So the programmers business people really want are those really good at shipping technological solutions that implement business plans. How do you find those guys?
In my opinion, there's only two ways to find such talent: Know them already or get lucky. And there is only one reliable way to know them: You or someone you trust needs to have seen them succeed (in business terms) and they need to do it a lot - I'd say at least 90% of the time. You know one of these guys? Hire them - and their network of colleagues, now. Complement them with some junior programmers that know how to learn and want to (i.e. Daniel's list is much less risky for junior programmers, but you're better off finding those that have a track-record of shipping and let them hire the junior programmers).
If you don't know one, you're going to have to roll the dice. But you can still reduce your risk somewhat. And yes, Daniel's list will help you narrow the field. But you still need a sense if they'll care about your business plan. To do that add the following to your interview of Daniel's ideal candidate - it still won't be a sure thing, but it should help: Ask them how their projects went. Did the project ship? How late? How much money did it make? If they were part of a start-up, ask them how it did. If it failed, why did it fail? Then, listen carefully to their answers. If they don't seem interested in such questions, its a red flag. If they only talk about technology its a red-flag. Either way, they are likely to say they built (or intended to build) the ultimate solution. The ones you want to remove from consideration will tell you how all the 'others' got in the way. How management blew the opportunity, how the stupid (they might not use that word, but don't be surprised if they do) programmers who got there before them made all the wrong choices. If they shipped it will have been only because they were able to silence the nay-sayers and take control. The ones you want will mostly have found a way to ship anyway. They'll be focused less on how the others got in their way, and more on how they stayed focused on the business goal and made it a success. The ones you don't want will tell you about how others (almost) ruined it. You may even hear how they finally outmanuevered them and got hold of the reins - but ultimately the stupidity of others will be why he couldn't pull it out and so the product/project/start-up didn't make it. The ones you want will tell you how those things are just a part of shipping software and how the team/company/business (not just them!) found a way to win anyway.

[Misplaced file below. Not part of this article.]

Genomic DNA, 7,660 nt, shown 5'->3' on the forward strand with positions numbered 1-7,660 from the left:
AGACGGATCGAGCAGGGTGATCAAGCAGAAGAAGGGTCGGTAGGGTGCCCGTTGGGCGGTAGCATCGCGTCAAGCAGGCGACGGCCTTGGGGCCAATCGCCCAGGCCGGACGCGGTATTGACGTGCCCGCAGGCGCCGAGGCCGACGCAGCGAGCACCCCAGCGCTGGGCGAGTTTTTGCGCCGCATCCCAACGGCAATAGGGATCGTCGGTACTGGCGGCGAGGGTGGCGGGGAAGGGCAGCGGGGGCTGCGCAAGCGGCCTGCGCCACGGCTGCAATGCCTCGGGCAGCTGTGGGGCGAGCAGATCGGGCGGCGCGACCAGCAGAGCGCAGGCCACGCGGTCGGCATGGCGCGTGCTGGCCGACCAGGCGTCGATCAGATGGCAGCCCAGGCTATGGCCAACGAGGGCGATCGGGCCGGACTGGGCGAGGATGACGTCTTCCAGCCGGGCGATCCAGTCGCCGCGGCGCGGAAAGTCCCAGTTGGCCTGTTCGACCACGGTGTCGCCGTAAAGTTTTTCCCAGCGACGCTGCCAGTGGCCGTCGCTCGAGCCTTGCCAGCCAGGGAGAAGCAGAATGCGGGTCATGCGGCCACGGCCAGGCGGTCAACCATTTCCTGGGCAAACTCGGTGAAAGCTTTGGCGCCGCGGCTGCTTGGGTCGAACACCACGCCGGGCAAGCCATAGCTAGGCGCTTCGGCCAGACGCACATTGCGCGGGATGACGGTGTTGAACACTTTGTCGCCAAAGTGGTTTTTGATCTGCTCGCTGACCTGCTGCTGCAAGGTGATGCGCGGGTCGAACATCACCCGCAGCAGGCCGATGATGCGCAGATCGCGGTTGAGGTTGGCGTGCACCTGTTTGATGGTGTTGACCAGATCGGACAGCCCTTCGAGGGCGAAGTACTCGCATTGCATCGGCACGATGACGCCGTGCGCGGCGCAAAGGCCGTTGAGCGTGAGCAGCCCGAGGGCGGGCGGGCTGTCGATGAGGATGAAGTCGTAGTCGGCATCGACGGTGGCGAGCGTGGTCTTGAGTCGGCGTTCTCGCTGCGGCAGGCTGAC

In short: Daniel's list will point you at the technologically talented, but be sure to establish that they also care about your business' success, the risk if they don't is much too high.
*I say possibly because I am increasingly of the opinion that when programmers say "good programmer" it means "someone like me." For the record, I agree with Daniel's list - but then I started out on the Commodore 64, will talk endlessly about coding, make a habit of learning about anything and everthing and so on - i.e. that Daniel and I have a similar list may well be because we have a similar background and not because we know anything about being a good programmer.
**I find this post by Giles very uncomfortably true. Which means, you should be looking for my personal agenda in this blog entry, and not for any truth. I'd like to dub this Giles' Rake - because it's easier to see the point in Giles' blog entry than by reading the 700 or so pages of Stephenson's Anathem to get the reference to Diax's Rake